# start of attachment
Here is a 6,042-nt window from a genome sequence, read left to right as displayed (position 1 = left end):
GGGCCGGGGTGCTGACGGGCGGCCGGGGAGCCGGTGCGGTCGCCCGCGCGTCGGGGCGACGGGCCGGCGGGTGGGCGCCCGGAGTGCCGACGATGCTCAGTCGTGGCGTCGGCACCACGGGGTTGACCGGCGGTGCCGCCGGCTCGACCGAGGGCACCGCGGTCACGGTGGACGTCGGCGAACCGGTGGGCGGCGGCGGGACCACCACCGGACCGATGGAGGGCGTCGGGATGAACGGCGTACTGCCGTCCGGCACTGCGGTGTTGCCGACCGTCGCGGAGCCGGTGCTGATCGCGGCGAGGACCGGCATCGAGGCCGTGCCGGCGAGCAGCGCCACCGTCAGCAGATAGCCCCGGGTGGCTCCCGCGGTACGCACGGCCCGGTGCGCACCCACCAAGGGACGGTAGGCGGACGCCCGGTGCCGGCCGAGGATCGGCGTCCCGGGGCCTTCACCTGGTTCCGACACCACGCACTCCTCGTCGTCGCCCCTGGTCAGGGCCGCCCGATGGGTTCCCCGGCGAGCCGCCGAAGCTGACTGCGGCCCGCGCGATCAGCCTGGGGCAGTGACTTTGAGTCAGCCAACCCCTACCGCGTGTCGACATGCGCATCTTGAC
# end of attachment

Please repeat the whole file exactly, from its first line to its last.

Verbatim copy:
Here is a 6,042-nt window from a genome sequence, read left to right as displayed (position 1 = left end):
GGGCCGGGGTGCTGACGGGCGGCCGGGGAGCCGGTGCGGTCGCCCGCGCGTCGGGGCGACGGGCCGGCGGGTGGGCGCCCGGAGTGCCGACGATGCTCAGTCGTGGCGTCGGCACCACGGGGTTGACCGGCGGTGCCGCCGGCTCGACCGAGGGCACCGCGGTCACGGTGGACGTCGGCGAACCGGTGGGCGGCGGCGGGACCACCACCGGACCGATGGAGGGCGTCGGGATGAACGGCGTACTGCCGTCCGGCACTGCGGTGTTGCCGACCGTCGCGGAGCCGGTGCTGATCGCGGCGAGGACCGGCATCGAGGCCGTGCCGGCGAGCAGCGCCACCGTCAGCAGATAGCCCCGGGTGGCTCCCGCGGTACGCACGGCCCGGTGCGCACCCACCAAGGGACGGTAGGCGGACGCCCGGTGCCGGCCGAGGATCGGCGTCCCGGGGCCTTCACCTGGTTCCGACACCACGCACTCCTCGTCGTCGCCCCTGGTCAGGGCCGCCCGATGGGTTCCCCGGCGAGCCGCCGAAGCTGACTGCGGCCCGCGCGATCAGCCTGGGGCAGTGACTTTGAGTCAGCCAACCCCTACCGCGTGTCGACATGCGCATCTTGAC